Jump to content

What's Your Slang? Irish & Otherwise... (Regionalisms, Sayings, Accents, Etc.)


Recommended Posts

  • Subscriber

No a lot of people would say that so you're grand (It's ok). :)

 

I learned that expression here at U2.com - I think from either a Scottish person or an Irish person. I was told "you'll be grand."

Link to post
Share on other sites
  • Replies 66
  • Created
  • Last Reply

Top Posters In This Topic

  • Subscriber

Southern "Ya reckon?"  

Meaning - Do you think?

 

I had a friend from Venezuela who worked in a tiny Illinois town and couldn't understand this saying.

 

Also : Up the creek without a paddle

Meaning:  Almost hopelessly hard

Link to post
Share on other sites
  • Subscriber

Southern "Ya reckon?"  

Meaning - Do you think?

 

I had a friend from Venezuela who worked in a tiny Illinois town and couldn't understand this saying.

 

Also : Up the creek without a paddle

Meaning:  Almost hopelessly hard

 

Ooo. I didn't realize they'd say "Ya reckon" as far north as Illinois! Interesting.

 

That one reminds me of this kind of speech: in some areas in the south & southwest (in America), they say "fixing to" or "fixin' to" to mean someone's going to do something / getting ready to do something / about to do something.  For ex: "I'm fixin' to go to the store."

Link to post
Share on other sites
  • Subscriber

The apple doesn't fall far from the tree...  bull in the china shop again..

 

Good ones, bragi. :)

 

I think "like a bull in a china shop" or the version u mentioned is 'a saying.' The one about an apple is a saying but it's also an aphorism. (Merriam Webster says an aphorism is "a short phrase that expresses a true or wise idea...a concise statement of a principle.")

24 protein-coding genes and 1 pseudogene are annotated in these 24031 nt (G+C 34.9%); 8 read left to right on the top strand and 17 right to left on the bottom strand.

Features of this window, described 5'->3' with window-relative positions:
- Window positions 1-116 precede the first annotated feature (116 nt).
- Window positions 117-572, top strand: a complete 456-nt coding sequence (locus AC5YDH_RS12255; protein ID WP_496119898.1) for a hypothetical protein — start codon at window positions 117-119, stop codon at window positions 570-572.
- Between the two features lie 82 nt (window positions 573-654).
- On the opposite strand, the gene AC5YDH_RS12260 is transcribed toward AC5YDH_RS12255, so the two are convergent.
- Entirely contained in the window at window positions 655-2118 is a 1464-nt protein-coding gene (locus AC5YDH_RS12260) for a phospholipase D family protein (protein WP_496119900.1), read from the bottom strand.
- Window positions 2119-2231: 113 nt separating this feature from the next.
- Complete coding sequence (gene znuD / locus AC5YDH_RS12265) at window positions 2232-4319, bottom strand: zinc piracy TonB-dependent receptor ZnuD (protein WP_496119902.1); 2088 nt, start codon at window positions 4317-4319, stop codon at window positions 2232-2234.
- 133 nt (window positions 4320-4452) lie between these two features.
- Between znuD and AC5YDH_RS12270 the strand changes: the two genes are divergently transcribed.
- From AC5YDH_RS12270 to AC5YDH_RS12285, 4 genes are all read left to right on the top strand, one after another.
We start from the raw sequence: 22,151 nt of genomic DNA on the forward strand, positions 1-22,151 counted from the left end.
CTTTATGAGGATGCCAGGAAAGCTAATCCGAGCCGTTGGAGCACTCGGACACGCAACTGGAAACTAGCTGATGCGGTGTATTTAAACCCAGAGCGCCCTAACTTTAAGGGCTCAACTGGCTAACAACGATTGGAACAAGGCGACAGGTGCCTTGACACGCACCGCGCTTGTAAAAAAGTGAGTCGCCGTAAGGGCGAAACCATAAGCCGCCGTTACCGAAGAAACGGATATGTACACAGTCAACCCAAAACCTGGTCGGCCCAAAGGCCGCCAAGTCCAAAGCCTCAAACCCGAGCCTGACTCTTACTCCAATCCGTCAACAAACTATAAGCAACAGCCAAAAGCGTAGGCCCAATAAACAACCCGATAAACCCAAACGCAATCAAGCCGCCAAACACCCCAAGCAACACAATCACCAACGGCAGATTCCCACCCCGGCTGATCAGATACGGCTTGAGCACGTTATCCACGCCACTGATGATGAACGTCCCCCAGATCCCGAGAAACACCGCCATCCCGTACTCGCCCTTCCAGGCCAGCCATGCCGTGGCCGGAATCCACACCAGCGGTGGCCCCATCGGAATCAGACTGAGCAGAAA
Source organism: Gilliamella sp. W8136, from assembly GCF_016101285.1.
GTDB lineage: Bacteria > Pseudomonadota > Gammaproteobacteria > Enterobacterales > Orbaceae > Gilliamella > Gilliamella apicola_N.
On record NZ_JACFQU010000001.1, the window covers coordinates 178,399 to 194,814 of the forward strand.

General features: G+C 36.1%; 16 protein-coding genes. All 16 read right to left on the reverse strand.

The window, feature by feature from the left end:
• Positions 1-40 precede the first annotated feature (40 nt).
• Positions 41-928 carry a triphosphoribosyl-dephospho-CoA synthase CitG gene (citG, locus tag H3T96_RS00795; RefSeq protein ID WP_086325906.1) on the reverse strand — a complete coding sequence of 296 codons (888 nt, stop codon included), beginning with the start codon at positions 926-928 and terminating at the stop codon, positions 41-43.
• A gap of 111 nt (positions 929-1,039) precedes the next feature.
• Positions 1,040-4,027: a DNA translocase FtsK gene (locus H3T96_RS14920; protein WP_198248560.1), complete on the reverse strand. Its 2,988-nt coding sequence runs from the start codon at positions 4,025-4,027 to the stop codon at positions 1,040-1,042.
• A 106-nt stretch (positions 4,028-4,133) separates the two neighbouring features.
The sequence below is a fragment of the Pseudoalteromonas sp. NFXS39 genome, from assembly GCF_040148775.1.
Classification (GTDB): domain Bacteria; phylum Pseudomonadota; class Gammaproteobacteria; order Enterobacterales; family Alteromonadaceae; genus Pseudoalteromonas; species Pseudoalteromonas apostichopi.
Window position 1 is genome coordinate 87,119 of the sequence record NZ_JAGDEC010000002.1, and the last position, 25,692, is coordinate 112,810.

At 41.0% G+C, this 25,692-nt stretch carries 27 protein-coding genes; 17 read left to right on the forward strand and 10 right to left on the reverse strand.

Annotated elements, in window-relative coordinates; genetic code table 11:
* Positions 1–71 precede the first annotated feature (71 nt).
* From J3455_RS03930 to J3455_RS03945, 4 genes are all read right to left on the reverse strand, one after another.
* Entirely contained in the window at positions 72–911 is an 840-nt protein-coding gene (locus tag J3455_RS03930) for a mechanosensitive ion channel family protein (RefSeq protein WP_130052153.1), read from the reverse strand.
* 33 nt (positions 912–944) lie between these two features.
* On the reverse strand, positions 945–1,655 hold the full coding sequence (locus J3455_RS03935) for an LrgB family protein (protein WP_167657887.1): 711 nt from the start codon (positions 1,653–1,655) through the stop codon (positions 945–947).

Link to post
Share on other sites
  • Subscriber

Alma-it was southern Illinois, tiny town.

 

Of course in the 80s, gag me with a spoon = do not like

 

Thanks Terri.

 

If I remember right, "gag me w/ a spoon" was part of what was called "Valley speak" & it was from the way that girls in some Valley in California spoke. They were called "Valley girls." I have the impression that that's also where "like" made its way into our language so prevalently (if you, like, know what I mean).

Link to post
Share on other sites

Join the conversation

You can post now and register later. If you have an account, sign in now to post with your account.
Note: Your post will require moderator approval before it will be visible.

Guest
Reply to this topic...

×   Pasted as rich text.   Paste as plain text instead

  Only 75 emoji are allowed.

×   Your link has been automatically embedded.   Display as a link instead

×   Your previous content has been restored.   Clear editor

×   You cannot paste images directly. Upload or insert images from URL.

  • Recently Browsing   0 members

    No registered users viewing this page.


×
×
  • Create New...